Brynn Hartman, Phil’s third wife, suffered from low self-esteem and depression but friends described her as a loving wife and mother despite her mood swings. She struggled with alcohol and cocaine, maintaining a substance-free lifestyle most of the time but occasionally sliding back into active use. She had relapsed on the night of May 27, 1998, and then got into an argument with her husband Phil after returning home from an evening out with a friend.

A coping skill Phil Hartman had developed was to distance himself, at least until both parties could calm down, and so that night he did what he often did–he went to bed hoping that things would be better in the morning. Shortly after he fell asleep Brynn shot him three times with a .38 handgun and then, after alerting friends and the police, a few hours later she laid down next to her husband’s body and shot herself. Brynn and Phil Hartman left two children.

Brynn Hartman’s autopsy results showed the presence of three substances:

  • Alcohol;
  • Cocaine; and
  • Zoloft.

The drug Sertraline, brand name Zoloft was approved by the United States Food and Drug Administration (FDA) in 1991 to treat major depression. It was later approved to treat obsessive-compulsive disorder and panic attacks. Two side effects of this drug are suicidal behavior and aggression and the FDA now includes a black-label warning about these side effects.

A year after the couple’s deaths Gregor Omdahl, Brynn’s brother and executor of the couple’s estate, filed a wrongful death lawsuit on behalf of the estate against Pfizer Pharmaceuticals, the manufacturer of Zoloft, and Arthur Zorosky, the psychiatrist who gave Brynn Zoloft despite her history of substance abuse, and without monitoring her reaction to the drug. The lawsuit alleged that when Brynn complained of side effects to Zorosky he recommended taking half the dosage. Pfizer settled with Omdahl for an undisclosed amount.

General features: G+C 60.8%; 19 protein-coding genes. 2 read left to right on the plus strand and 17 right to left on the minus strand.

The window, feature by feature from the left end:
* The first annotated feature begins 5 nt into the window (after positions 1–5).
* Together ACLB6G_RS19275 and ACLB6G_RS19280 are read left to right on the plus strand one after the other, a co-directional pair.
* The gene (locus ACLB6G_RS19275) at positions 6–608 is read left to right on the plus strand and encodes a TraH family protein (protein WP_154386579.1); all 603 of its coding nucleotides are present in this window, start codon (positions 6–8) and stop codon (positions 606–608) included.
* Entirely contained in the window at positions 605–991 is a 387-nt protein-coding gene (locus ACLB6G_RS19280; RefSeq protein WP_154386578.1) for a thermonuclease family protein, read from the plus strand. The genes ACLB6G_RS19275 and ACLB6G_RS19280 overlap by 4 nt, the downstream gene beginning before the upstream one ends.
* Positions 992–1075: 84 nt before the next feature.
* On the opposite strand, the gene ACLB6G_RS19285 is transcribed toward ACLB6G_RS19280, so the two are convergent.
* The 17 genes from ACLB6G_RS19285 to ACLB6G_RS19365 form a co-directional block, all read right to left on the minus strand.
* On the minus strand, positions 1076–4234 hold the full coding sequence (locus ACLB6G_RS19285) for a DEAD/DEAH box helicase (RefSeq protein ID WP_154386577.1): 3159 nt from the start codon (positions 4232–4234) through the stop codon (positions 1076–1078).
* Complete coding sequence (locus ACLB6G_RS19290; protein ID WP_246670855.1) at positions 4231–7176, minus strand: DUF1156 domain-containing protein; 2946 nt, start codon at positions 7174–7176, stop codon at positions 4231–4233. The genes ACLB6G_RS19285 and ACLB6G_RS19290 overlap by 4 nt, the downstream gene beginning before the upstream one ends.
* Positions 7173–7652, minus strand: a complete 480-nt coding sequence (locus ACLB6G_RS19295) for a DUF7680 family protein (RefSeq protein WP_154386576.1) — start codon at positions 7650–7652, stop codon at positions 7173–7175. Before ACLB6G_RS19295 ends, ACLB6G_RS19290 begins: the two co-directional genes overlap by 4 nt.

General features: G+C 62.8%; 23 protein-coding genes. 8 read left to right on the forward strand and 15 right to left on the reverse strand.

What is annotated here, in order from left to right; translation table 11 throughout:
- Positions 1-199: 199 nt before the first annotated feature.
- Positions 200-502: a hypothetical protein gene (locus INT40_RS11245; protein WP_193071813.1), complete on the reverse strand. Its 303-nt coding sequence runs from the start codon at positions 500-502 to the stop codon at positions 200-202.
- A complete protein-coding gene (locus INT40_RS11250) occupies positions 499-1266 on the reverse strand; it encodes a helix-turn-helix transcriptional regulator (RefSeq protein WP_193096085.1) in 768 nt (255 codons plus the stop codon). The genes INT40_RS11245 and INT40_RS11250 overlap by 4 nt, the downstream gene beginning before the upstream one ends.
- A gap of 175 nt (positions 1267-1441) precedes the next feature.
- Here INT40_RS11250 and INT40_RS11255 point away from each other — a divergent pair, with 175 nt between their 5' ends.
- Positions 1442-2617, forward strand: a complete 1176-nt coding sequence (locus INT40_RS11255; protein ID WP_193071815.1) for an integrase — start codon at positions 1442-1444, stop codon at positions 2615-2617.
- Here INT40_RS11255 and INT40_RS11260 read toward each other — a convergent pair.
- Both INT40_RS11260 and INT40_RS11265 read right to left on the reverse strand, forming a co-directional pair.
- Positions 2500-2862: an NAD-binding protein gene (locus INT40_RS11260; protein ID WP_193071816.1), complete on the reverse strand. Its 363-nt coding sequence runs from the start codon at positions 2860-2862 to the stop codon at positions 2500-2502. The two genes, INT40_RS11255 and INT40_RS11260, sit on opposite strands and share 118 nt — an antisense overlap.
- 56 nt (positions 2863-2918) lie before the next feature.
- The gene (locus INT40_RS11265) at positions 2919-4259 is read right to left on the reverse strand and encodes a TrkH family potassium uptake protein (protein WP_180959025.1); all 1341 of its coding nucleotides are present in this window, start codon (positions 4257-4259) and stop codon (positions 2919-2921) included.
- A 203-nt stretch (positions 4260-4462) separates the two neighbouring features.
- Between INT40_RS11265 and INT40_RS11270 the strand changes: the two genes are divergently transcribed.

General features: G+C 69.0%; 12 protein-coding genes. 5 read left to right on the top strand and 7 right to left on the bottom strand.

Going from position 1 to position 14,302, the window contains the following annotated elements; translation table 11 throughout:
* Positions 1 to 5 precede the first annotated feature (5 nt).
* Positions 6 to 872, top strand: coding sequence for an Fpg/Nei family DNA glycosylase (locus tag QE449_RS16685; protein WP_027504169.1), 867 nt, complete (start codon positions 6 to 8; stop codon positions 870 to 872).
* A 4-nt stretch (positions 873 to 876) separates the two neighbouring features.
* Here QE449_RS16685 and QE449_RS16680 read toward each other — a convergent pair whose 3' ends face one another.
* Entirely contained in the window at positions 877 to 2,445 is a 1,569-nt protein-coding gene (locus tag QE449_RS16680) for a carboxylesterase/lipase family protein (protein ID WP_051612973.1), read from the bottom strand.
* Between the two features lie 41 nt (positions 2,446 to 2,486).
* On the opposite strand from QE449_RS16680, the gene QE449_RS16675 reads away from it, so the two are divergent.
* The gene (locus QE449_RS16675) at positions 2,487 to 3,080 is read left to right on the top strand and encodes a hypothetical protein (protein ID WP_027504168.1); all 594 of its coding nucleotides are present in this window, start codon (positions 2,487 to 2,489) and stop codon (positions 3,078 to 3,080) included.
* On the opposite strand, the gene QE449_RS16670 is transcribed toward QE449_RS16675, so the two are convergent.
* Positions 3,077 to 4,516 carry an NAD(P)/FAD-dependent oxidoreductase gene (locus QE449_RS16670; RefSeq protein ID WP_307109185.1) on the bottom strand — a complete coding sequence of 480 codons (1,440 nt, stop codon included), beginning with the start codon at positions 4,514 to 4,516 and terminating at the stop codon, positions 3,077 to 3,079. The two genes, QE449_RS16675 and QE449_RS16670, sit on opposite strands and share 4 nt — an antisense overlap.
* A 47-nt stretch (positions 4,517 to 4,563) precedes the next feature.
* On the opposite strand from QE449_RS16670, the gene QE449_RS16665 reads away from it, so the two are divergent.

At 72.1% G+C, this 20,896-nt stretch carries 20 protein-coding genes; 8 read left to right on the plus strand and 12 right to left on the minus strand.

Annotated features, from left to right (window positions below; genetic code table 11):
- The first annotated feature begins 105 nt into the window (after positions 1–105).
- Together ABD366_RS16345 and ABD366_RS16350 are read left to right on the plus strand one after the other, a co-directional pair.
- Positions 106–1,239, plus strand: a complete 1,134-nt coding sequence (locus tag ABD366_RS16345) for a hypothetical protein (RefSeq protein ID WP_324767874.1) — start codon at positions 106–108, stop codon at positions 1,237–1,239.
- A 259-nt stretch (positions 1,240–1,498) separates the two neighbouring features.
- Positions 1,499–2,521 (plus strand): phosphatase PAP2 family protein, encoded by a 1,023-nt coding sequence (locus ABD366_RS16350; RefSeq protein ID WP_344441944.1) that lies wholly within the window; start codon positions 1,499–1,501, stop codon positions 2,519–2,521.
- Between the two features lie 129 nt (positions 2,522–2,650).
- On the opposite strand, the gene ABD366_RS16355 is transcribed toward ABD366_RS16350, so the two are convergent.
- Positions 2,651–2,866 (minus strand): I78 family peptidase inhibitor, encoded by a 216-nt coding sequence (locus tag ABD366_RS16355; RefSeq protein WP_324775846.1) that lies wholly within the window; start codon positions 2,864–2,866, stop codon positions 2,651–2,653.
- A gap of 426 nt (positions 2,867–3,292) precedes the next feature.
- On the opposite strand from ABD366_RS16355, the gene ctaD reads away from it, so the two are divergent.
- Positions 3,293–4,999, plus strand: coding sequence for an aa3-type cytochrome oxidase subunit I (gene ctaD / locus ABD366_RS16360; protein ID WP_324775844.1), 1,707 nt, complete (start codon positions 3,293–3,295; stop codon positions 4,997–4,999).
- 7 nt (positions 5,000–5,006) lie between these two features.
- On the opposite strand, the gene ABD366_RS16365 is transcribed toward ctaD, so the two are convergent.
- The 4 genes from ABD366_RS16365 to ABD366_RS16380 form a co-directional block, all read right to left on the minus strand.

In the years since Brynn and Phil’s deaths, Zoloft has been attributed as the cause of many deaths. There have been numerous lawsuits filed against Pfizer over Zoloft. Allegations regarding Zoloft include failure to warn that Zoloft:

  • Causes birth defects;
  • Causes violent behavior including suicide;
  • Is no more effective to treat the ailments it’s approved/prescribed for than a placebo.

In 2009 Pfizer settled with the United States Government for 2.3 Billion dollars–a record amount for a pharmaceutical company’s unlawful behavior. The settlement was for numerous offenses connected to several drugs the company manufactures and promotes. The charges against Pfizer included Misbranding (bribing doctors to prescribe a drug for uses not approved by FDA) and Medical Fraud.

Joan Rivers Death

Joan Rivers was a well-loved comedienne who, as she liked to say, said aloud what everybody else was thinking. She was the first woman to host a late-night TV talk show. For years, she was the substitute host of The Tonight Show, then got her own late-night talk show, The Late Show with Joan Rivers. Later she hosted a daytime show, The Joan Rivers Show, for which she won an Emmy (for outstanding talk show host). Most recently she co-hosted The Fashion Police, a celebrity fashion show, and starred in a reality show, Joan & Melissa: Joan Knows Best? with her daughter.

What Happened During Joan Rivers’s Surgery

Fans and detractors alike agreed that Joan would joke about anything. She joked about her own death during a stand-up comedy routine on the night before August 28, 2014, the day she checked herself into the Yorkville Medical Clinic in New York for what was supposed to be a routine upper endoscopy (a procedure where they insert a tiny camera via a small tube down your throat to examine your upper digestive system). Joan checked into the clinic to have an endoscopy to find out why her voice was hoarse. She died a few days later, on September 4.